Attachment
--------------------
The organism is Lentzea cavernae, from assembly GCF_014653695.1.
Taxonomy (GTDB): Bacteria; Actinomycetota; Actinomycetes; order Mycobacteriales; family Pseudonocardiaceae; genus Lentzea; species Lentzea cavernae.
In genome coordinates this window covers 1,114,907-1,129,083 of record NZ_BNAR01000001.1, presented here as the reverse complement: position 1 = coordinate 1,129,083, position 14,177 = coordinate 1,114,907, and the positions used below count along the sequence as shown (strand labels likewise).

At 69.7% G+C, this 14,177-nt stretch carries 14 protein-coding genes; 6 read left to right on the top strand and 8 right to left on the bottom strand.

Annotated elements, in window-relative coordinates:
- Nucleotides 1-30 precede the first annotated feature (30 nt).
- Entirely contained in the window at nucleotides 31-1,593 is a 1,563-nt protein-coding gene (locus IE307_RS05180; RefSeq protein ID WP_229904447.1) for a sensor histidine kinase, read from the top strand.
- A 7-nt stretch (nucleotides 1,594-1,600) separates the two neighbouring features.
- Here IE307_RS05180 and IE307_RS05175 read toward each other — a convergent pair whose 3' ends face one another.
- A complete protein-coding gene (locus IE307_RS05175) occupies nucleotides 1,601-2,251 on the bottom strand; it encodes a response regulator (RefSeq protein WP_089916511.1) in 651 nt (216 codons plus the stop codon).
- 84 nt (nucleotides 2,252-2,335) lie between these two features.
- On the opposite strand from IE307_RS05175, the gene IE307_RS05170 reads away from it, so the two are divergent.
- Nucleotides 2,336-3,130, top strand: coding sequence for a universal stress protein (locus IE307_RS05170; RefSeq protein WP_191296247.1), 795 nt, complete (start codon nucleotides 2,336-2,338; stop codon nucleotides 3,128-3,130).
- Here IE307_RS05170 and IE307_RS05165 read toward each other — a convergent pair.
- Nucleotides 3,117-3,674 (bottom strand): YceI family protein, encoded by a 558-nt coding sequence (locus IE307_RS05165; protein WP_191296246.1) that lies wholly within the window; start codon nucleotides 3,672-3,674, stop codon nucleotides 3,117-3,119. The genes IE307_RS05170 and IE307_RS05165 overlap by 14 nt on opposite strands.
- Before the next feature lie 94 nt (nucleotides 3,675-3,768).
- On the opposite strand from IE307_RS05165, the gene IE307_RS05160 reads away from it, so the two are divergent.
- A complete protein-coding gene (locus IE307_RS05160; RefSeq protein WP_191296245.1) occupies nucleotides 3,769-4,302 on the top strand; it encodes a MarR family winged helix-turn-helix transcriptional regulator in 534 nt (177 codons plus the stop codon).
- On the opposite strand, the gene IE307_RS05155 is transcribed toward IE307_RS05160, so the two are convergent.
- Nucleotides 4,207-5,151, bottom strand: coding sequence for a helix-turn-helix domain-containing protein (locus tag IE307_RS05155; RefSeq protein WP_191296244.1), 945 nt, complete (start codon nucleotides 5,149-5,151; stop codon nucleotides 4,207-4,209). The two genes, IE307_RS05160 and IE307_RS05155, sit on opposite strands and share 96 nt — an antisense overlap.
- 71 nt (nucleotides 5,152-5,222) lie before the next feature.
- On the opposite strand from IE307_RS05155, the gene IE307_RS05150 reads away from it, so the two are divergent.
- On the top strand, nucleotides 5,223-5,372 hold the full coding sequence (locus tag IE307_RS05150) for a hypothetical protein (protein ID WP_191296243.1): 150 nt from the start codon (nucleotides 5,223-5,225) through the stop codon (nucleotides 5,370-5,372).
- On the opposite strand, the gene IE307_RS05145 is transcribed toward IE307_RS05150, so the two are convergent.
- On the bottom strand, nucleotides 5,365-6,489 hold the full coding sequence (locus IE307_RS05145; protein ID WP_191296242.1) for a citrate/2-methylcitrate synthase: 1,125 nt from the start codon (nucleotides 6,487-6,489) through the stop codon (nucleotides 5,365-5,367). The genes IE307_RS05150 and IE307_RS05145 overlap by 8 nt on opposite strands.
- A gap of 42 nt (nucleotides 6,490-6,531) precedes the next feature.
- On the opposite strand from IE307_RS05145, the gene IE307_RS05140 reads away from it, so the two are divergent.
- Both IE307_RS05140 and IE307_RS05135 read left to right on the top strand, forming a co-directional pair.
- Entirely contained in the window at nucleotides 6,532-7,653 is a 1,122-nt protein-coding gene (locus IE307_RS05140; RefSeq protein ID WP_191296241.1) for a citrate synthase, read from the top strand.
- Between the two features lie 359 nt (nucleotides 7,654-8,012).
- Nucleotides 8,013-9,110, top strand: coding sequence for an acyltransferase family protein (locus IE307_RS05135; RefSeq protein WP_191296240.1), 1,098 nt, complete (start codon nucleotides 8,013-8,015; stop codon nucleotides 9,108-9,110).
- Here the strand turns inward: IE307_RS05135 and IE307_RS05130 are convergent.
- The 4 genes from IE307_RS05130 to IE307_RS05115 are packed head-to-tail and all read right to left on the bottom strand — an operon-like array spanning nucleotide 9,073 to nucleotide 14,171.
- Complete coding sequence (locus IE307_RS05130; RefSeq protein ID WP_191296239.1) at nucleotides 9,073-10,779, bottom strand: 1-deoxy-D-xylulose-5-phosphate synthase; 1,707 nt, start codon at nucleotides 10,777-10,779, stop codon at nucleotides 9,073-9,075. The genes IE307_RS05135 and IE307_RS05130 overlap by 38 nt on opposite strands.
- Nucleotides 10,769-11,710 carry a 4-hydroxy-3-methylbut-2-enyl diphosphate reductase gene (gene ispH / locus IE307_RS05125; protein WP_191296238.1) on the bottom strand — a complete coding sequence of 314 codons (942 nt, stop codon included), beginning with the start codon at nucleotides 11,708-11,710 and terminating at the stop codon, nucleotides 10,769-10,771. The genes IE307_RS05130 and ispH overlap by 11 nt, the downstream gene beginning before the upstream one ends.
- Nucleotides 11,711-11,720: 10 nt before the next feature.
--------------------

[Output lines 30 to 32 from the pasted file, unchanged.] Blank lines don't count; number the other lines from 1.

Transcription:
- Between the two features lie 359 nt (nucleotides 7,654-8,012).
- Nucleotides 8,013-9,110, top strand: coding sequence for an acyltransferase family protein (locus IE307_RS05135; RefSeq protein WP_191296240.1), 1,098 nt, complete (start codon nucleotides 8,013-8,015; stop codon nucleotides 9,108-9,110).
- Here the strand turns inward: IE307_RS05135 and IE307_RS05130 are convergent.